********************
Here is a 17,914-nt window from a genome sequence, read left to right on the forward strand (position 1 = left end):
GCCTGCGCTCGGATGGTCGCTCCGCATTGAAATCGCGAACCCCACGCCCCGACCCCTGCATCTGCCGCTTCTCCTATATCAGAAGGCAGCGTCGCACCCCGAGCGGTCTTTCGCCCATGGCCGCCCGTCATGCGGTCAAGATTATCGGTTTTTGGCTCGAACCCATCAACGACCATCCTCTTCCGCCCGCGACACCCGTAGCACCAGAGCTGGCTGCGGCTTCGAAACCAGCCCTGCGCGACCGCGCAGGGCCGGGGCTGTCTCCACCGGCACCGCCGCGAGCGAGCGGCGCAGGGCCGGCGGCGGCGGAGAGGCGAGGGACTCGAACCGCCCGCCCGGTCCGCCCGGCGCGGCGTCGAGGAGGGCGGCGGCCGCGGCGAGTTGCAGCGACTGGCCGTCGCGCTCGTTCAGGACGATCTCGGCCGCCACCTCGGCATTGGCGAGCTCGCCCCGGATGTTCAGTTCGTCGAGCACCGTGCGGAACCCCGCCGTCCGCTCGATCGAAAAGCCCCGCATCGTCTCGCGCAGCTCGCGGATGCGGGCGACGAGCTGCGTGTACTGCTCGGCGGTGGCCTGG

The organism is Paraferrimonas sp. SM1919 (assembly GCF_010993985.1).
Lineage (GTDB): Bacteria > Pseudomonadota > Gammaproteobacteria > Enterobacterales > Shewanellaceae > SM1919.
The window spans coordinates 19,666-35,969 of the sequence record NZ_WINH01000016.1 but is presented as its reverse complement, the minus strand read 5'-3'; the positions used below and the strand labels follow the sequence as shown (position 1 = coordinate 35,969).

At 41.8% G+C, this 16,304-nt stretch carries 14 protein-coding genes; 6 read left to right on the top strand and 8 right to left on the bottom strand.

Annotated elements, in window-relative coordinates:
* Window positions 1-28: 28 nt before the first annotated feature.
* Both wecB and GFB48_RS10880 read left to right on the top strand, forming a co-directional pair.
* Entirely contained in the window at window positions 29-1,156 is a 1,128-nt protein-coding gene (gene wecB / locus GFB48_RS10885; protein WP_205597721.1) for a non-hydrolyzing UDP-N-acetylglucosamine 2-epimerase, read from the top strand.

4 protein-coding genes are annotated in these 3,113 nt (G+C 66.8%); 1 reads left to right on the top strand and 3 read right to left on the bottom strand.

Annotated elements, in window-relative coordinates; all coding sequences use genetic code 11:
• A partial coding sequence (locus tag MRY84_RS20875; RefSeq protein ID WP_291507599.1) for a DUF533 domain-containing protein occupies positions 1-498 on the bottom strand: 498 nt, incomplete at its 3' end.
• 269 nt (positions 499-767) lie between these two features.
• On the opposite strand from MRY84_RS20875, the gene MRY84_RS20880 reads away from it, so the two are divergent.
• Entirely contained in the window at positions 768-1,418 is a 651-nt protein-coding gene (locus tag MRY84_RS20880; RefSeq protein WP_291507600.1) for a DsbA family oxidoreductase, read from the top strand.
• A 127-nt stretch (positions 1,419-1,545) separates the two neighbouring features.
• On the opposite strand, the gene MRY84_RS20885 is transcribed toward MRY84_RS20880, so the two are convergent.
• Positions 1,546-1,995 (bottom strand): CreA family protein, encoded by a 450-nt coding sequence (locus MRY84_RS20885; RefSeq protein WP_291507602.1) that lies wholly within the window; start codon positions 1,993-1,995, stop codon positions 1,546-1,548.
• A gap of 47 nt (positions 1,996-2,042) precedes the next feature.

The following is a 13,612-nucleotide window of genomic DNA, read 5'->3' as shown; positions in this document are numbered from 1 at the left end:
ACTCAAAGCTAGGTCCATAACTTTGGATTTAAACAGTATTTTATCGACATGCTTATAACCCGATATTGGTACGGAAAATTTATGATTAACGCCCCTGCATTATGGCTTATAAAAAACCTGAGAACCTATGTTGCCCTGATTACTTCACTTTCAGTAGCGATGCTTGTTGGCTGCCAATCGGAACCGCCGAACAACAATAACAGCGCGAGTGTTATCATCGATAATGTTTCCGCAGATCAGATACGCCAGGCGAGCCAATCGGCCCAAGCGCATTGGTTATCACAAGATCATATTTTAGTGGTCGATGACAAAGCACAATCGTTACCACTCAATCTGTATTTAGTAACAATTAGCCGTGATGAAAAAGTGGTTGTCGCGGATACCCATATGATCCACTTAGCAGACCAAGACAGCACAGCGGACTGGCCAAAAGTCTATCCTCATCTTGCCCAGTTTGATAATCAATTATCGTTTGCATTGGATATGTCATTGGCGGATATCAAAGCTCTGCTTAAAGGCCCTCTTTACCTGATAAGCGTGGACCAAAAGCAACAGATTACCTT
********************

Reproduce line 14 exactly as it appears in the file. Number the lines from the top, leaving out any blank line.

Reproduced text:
• 269 nt (positions 499-767) lie between these two features.